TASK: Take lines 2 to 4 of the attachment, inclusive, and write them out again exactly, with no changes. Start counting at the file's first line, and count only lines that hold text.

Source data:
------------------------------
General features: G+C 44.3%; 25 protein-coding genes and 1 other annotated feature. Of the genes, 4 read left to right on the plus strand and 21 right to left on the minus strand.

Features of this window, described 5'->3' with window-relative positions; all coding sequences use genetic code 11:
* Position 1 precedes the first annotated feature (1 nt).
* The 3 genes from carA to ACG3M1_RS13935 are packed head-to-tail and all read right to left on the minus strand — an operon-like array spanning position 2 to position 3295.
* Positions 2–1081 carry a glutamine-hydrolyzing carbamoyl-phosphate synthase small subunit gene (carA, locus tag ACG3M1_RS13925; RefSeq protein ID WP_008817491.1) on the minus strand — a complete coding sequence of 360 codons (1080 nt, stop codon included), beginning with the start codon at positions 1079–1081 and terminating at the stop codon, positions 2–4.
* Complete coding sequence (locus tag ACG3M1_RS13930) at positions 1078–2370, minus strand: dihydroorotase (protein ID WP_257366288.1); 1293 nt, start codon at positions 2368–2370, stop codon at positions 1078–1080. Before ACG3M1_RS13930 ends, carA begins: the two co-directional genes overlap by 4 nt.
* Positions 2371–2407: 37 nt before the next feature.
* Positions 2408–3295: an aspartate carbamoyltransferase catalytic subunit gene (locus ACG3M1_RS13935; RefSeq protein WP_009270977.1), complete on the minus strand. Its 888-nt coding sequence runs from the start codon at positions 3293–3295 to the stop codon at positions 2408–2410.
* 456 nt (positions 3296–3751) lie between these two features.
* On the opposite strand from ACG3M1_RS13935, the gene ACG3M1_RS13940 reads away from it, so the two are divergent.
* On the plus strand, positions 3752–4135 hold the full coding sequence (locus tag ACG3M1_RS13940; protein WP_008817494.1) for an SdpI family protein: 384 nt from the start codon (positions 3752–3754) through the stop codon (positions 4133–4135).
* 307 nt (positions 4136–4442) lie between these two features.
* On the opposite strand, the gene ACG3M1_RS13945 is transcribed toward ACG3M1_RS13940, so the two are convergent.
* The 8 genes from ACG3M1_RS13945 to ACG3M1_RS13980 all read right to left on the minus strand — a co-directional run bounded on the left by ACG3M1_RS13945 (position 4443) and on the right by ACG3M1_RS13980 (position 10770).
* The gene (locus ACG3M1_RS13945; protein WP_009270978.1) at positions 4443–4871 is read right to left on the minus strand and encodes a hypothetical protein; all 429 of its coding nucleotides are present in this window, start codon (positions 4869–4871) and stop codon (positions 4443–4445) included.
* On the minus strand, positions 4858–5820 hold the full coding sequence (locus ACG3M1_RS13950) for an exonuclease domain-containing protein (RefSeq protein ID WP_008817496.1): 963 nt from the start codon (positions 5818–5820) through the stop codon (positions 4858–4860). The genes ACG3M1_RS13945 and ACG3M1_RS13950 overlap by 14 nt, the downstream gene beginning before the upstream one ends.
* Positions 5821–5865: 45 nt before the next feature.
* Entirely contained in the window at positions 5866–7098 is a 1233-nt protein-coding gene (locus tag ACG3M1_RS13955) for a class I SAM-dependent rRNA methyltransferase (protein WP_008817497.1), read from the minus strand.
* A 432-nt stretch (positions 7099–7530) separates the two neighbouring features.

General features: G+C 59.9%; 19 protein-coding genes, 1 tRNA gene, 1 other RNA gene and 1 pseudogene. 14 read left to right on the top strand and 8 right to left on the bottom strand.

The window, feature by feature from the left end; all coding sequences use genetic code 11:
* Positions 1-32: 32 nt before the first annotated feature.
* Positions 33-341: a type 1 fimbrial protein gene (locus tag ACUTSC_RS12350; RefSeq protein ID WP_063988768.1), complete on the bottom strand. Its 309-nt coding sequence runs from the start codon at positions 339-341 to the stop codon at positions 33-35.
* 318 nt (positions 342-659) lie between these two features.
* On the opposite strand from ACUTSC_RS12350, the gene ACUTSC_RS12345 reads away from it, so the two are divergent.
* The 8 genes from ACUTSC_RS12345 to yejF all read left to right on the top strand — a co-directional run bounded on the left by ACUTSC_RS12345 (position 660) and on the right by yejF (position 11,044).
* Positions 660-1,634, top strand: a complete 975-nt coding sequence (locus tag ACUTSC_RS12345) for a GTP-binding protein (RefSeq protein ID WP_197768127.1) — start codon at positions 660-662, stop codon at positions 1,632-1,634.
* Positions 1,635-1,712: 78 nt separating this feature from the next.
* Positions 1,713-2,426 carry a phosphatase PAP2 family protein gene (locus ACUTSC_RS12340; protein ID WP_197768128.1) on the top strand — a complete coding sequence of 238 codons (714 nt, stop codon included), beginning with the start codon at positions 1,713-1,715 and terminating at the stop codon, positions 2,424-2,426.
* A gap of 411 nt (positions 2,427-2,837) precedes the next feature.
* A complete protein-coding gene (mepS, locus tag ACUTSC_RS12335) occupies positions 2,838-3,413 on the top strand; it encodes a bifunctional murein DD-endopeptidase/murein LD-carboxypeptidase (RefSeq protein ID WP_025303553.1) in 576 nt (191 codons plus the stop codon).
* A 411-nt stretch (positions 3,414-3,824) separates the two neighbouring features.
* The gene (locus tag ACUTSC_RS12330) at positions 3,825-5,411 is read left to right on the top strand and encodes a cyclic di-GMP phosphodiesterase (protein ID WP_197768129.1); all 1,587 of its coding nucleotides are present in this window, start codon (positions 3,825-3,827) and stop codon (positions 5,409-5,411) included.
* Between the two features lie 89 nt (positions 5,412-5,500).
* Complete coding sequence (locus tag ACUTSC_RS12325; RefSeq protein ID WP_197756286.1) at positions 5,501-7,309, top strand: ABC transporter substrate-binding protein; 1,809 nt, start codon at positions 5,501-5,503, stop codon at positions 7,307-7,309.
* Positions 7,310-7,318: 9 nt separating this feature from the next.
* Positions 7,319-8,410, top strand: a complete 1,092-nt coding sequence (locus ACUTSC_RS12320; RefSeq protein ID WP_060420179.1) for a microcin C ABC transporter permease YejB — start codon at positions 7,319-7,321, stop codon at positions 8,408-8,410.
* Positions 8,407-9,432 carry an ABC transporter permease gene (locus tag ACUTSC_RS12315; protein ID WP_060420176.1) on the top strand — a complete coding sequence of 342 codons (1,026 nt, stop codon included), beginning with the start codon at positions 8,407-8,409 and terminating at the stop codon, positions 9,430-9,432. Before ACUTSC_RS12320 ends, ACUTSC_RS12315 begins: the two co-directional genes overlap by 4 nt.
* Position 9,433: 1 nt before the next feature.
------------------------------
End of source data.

Features of this window, described 5'->3' with window-relative positions; all coding sequences use genetic code 11:
* Position 1 precedes the first annotated feature (1 nt).
* The 3 genes from carA to ACG3M1_RS13935 are packed head-to-tail and all read right to left on the minus strand — an operon-like array spanning position 2 to position 3295.